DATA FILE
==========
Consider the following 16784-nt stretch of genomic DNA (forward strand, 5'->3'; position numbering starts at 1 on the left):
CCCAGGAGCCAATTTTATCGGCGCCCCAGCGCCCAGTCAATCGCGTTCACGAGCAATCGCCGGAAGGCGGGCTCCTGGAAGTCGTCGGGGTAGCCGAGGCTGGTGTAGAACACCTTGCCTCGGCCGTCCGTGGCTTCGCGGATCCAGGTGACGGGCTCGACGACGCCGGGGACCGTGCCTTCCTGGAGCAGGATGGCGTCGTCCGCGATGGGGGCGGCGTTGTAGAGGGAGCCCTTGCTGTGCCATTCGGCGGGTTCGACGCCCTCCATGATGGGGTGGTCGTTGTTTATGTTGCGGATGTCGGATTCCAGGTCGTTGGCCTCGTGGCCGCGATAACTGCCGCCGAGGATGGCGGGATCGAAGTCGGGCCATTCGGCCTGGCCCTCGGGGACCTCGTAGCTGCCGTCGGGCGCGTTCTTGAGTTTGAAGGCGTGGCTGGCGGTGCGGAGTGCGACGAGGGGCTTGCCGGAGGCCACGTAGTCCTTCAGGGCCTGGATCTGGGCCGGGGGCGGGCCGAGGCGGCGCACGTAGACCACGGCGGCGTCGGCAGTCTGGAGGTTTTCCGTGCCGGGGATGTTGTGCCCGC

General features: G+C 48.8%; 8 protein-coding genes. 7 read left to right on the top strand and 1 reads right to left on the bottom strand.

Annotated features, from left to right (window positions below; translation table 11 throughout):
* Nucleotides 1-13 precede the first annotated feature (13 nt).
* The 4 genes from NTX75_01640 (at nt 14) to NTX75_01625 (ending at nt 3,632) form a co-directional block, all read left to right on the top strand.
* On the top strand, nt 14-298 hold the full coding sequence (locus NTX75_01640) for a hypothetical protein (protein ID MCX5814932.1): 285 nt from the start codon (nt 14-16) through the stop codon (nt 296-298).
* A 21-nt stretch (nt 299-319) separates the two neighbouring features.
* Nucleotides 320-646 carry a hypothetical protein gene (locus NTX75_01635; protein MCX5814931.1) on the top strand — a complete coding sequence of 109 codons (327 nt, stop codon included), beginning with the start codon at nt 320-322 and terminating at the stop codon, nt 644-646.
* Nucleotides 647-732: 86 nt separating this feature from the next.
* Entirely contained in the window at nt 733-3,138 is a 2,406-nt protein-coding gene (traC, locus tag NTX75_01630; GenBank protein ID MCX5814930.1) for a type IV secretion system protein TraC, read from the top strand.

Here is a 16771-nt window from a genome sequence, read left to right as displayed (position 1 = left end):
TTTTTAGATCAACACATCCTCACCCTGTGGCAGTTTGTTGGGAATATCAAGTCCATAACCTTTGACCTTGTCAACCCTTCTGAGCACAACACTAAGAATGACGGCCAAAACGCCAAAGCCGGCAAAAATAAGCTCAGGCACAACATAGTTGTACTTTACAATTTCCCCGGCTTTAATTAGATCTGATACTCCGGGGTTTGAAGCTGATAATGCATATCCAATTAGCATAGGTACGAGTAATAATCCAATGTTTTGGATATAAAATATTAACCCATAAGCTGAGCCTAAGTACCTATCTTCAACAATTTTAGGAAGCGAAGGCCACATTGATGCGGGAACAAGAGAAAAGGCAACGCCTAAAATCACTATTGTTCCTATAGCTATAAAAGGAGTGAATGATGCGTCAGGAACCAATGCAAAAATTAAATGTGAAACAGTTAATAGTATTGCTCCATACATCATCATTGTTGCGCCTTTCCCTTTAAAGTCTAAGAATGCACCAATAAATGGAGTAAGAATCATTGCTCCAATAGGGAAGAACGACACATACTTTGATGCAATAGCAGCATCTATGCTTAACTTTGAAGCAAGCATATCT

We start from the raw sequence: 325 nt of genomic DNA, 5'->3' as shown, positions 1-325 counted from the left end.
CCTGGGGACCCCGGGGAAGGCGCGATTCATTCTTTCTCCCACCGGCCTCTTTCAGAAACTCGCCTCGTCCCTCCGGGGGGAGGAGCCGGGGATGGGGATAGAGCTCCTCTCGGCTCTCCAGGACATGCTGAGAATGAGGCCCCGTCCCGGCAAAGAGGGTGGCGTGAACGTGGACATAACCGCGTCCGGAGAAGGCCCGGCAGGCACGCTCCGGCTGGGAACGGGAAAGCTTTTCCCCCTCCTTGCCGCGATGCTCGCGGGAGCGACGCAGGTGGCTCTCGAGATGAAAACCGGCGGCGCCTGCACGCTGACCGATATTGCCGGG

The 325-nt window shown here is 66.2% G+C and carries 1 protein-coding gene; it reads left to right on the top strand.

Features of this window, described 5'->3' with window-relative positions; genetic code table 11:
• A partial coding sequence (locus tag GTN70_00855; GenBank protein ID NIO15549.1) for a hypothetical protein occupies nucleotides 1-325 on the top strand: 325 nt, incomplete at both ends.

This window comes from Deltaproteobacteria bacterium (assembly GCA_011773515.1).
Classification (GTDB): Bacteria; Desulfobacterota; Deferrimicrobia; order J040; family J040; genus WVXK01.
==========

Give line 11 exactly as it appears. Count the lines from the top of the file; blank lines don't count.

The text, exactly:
* Entirely contained in the window at nt 733-3,138 is a 2,406-nt protein-coding gene (traC, locus tag NTX75_01630; GenBank protein ID MCX5814930.1) for a type IV secretion system protein TraC, read from the top strand.